Avoid the Storm After the Storm – How to Navigate the Flood Claim Process
When a disaster strikes, it’s important to underst and how the NFIP and Wright Flood claims process work. Otherwise, you may find yourself dealing with the storm after the storm – a damaged home and a long road to recovery.
As the nation’s top flood insurance provider, Wright Flood believes that the more information you have about the flood claims process, the better equipped you’ll be to deal with a potential disaster. If a flood event happens in your community, The Federal Emergency Management Agency (FEMA) offers these ten steps to help avoid the storm after the storm and restore your home and your community:
Report the loss to your insurance agent or the insurance carrier, who will in turn assign an adjusting firm who provides an adjuster to assist you with presenting the support for your loss.
The adjuster inspects the property (scoping visit) and may ask if you wish to request an advance payment from your insurer; the adjuster will send you a detailed room-by-room unit-cost estimate of damage and a proof of loss form. If you agree, the proof of loss form should be signed to and sworn to, and submitted to the WYO company (NFIP insurer) within 60 days of the date of loss, or within any extension of that deadline made in writing by the Administrator for Federal Insurance and Mitigation.* Upon your Insurer’s review and agreement, the loss is settled.
If you do not agree, you should work with your adjuster to find a dollar amount for the covered loss that can be agreed on. Also, working with your general contractor is also helpful.
If you are unable to reach an agreement with the adjuster, you should contact your adjuster’s supervisor by calling the adjusting firm.
The supervisor should work with you to find a dollar amount for the covered loss that can be agreed on.
If you are unable to reach an agreement with the adjuster’s supervisor, you should contact your insurance carrier’s claims department to discuss the amount difference or coverage issue with a claim examiner.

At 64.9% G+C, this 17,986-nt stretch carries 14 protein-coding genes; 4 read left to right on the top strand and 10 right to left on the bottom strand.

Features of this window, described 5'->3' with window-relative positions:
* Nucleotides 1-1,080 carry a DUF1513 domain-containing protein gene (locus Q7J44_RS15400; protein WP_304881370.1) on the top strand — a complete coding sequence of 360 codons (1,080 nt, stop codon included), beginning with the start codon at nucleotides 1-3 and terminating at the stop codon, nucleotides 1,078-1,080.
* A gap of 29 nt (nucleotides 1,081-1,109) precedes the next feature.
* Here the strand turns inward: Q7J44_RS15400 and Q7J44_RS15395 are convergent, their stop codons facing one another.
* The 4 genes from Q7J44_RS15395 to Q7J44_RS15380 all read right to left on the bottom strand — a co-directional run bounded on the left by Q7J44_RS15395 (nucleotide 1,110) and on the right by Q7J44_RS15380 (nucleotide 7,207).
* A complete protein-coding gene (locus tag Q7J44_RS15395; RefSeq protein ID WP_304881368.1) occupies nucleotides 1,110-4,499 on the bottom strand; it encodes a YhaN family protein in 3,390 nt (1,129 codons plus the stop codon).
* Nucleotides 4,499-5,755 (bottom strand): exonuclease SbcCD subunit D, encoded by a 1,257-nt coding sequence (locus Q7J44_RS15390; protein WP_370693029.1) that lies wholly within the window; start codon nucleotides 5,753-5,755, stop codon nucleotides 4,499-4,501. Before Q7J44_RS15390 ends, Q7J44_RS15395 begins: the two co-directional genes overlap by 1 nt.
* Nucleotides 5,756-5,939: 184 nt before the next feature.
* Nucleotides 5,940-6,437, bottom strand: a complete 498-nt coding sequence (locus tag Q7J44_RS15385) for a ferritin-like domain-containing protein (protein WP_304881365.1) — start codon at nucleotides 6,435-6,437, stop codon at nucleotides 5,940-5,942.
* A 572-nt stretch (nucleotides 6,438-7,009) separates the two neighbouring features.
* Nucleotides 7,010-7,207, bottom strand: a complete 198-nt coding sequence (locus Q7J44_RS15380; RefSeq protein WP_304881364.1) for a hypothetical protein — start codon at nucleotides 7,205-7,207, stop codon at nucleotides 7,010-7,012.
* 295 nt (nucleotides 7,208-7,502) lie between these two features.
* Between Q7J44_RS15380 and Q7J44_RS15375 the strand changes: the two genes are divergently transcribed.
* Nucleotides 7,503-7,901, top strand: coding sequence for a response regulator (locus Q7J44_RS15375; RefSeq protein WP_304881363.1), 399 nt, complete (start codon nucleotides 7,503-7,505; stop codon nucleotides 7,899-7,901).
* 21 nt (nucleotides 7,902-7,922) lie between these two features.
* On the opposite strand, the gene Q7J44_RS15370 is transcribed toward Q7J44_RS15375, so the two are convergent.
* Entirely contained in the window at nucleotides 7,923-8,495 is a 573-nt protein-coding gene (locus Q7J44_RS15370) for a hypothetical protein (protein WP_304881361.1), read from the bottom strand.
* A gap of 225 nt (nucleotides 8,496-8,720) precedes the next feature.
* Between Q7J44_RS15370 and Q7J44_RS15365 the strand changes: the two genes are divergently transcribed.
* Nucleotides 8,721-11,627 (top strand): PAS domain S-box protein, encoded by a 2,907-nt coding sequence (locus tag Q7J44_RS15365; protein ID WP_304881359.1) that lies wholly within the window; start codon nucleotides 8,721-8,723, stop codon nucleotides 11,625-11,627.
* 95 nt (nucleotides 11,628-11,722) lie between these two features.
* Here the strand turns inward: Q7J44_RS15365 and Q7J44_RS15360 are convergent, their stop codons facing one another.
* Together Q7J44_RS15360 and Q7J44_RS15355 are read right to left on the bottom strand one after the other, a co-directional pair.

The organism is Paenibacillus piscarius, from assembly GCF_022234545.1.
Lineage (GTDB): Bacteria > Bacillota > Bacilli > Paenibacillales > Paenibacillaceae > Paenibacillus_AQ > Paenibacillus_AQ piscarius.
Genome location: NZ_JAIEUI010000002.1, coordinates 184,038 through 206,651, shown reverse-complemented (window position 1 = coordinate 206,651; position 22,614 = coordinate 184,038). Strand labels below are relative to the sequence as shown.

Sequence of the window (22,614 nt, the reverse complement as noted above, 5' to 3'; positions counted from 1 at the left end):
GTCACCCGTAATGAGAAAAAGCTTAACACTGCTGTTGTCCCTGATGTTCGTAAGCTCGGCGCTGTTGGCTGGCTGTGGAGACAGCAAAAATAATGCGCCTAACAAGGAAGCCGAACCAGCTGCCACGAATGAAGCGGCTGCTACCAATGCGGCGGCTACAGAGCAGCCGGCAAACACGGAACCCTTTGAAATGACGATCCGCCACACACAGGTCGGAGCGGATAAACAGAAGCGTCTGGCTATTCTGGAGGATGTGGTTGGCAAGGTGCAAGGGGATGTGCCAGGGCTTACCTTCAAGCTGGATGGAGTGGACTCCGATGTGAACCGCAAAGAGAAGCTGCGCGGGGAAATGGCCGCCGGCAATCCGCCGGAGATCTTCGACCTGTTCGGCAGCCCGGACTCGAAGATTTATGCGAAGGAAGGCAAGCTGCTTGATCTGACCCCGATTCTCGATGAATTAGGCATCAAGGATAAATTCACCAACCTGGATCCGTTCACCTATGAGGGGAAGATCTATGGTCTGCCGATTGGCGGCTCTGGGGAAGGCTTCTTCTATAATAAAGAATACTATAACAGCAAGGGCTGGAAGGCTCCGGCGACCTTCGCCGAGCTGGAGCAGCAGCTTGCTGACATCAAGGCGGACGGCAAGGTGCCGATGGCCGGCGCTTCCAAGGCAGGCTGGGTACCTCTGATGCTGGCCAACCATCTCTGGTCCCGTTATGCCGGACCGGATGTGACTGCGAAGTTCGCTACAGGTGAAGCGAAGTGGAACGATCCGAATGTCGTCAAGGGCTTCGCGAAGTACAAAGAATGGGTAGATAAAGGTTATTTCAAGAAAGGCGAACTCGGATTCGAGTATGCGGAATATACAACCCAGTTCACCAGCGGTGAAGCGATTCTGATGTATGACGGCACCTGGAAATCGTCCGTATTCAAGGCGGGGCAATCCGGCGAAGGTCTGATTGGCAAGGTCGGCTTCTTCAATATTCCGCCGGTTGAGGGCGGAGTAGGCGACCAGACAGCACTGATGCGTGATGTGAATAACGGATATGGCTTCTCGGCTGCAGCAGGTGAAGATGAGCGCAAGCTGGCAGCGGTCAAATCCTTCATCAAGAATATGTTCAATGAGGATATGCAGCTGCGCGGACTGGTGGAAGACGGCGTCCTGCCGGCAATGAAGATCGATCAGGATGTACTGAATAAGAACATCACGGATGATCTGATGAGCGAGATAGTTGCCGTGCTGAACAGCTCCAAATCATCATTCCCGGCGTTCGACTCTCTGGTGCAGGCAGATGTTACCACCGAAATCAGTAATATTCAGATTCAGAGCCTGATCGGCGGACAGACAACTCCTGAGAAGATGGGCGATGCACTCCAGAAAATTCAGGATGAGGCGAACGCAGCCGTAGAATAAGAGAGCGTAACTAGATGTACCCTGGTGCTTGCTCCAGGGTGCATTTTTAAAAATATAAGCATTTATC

If you are unable to reach an agreement you should complete a proof of loss form for the total amount you are requesting (the undisputed amount plus any additional amount), and then send the signed and sworn-to proof of loss form with documentation to support the additional amount you are requesting, directly to the insurance carrier claim adjuster.
If the insurer agrees with your documentation, they will pay the amount you are requesting; or they may provide the adjusting firm with their recommendation which may lead to an additional payable amount and a new Proof of Loss. If the insurer disagrees, they will issue payment for any undisputed amount, and a written denial letter will be sent to you fully explaining the reasons for the disallowance (denial) of your claim or any portion of your claim.
If you agree with the denial or no longer dispute the decision, the loss is settled.
For any denial of payment, in whole or in part, which you are disputing, three options remain:
- You may send an amended Proof of Loss with supporting documentation back to the claim examiner; see STEP 8
- You may submit a formal Appeal to FEMA: A written Appeal letter must be sent to FEMA within 60 days of your insurer’s denial letter, along with a copy of the denial letter and the documentation you have to support your Appeal.
- You may file a lawsuit against your insurer. A lawsuit must be filed within one year of your insurer’s first written denial letter and only in U.S. District Court in the district where the property is located at the time of the loss. However, once you file a lawsuit, you may no longer appeal your claim to FEMA or file an amended Proof of Loss with your insurer
Our flood claims process team works hard to process claims as quickly as possible after a disaster to help you weather the storm after the storm and restore your life and your community.
To find a local Wright Flood insurance agent please call 866-373-5663.
*FEMA is responsive to each storm’s situation and may modify the proof of loss requirements on any given storm event.